head of the list are newest. When the kernel must remove entries to reclaim
memory, the entries are removed from the tail; those are the oldest and
presumably have the least chance of being used in the near future.
• A hash table and hashing function used to quickly resolve a given path into
the associated dentry object.
14. Files Associated with a Process
• A file system is a process of managing how and where data on a
storage disk, which is also referred to as file management or FS.
• It is a logical disk component that compresses files separated into
groups, which is known as directories.
• It is abstract to a human user and related to a computer; hence, it
manages a disk's internal operations. Files and additional directories
can be in the directories.
15. • Although there are various file systems with Windows, NTFS is the
most common in modern times.
• It would be impossible for a file with the same name to exist and also
impossible to remove installed programs and recover specific files
without file management, as well as files would have no organization
without a file structure.
• The file system enables you to view a file in the current directory as
files are often managed in a hierarchy.
16. Filesystem Type Registration
• Often, the user configures Linux to recognize all the filesystems
needed when compiling the kernel for her system.
• But the code for a filesystem actually may either be included in the
kernel image or dynamically loaded as a module.
• The VFS must keep track of all filesystem types whose code is
currently included in the kernel.
• It does this by performing filesystem type registration.
17. • It is the filesystem that is directly mounted by the kernel during the
booting phase and that holds the system initialization scripts and the
most essential system programs.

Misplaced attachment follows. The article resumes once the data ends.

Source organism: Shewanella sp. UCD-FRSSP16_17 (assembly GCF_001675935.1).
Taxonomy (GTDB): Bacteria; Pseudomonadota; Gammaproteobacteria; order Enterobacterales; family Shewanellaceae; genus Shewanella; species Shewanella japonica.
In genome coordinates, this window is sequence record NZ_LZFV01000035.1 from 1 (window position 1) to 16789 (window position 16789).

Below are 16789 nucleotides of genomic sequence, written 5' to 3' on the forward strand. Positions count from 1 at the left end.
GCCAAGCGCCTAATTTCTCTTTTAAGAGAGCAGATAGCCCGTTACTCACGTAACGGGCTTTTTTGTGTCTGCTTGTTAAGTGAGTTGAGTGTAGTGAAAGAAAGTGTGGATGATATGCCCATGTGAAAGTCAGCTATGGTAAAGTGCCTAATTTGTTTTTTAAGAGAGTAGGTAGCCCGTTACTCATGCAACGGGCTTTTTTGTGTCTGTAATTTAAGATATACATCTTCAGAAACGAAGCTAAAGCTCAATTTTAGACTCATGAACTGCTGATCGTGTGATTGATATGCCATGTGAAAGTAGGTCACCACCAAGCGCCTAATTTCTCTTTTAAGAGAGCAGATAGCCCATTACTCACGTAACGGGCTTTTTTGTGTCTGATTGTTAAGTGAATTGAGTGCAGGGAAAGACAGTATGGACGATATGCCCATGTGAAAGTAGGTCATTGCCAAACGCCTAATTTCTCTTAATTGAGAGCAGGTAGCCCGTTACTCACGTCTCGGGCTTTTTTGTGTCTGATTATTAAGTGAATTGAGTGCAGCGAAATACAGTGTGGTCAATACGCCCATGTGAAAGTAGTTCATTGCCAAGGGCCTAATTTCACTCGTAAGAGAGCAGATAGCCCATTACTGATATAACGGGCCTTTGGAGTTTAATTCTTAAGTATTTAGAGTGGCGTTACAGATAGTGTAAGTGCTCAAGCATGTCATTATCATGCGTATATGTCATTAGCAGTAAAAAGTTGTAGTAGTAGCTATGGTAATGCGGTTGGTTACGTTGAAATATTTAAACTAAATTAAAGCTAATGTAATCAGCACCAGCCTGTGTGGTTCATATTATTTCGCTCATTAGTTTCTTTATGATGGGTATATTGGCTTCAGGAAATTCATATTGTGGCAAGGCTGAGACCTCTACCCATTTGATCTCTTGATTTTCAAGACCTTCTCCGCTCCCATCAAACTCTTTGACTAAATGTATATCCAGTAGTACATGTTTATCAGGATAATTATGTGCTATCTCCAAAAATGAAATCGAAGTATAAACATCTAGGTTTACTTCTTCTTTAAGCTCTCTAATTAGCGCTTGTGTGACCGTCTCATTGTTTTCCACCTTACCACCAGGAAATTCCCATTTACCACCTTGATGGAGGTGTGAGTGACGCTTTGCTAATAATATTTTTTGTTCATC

• Other filesystems can be mounted—either by the initialization scripts
or directly by the users—on directories of already mounted
filesystems. Being a tree of directories, every filesystem has its
own root directory.
• The directory on which a filesystem is mounted is called the mount
point. A mounted filesystem is a child of the mounted filesystem to
which the mount point directory belongs.
• In a traditional Unix system, there is only one tree of mounted
filesystems: starting from the system’s root filesystem, each process
can potentially access every file in a mounted filesystem by specifying
the proper pathname.
• In this respect, Linux 2.6 is more refined: every process might have its
own tree of mounted filesystems—the so-called namespace of the
19. Mounting and Unmounting
• Mounting a file system attaches that file system to a directory (mount
point) and makes it available to the system.
• The root (/) file system is always mounted. Any other file system can
be connected or disconnected from the root (/) file system.
20. • When you mount a file system, any files or directories in the
underlying mount point directory are unavailable as long as the file
system is mounted.
• These files are not permanently affected by the mounting process, and
they become available again when the file system is unmounted.
21. Implementation of VFS System Calls.
• A virtual file system (VFS) or virtual filesystem switch is an abstract
layer on top of a more concrete file system.
The purpose of a VFS is to allow client applications to access different
types of concrete file systems in a uniform way.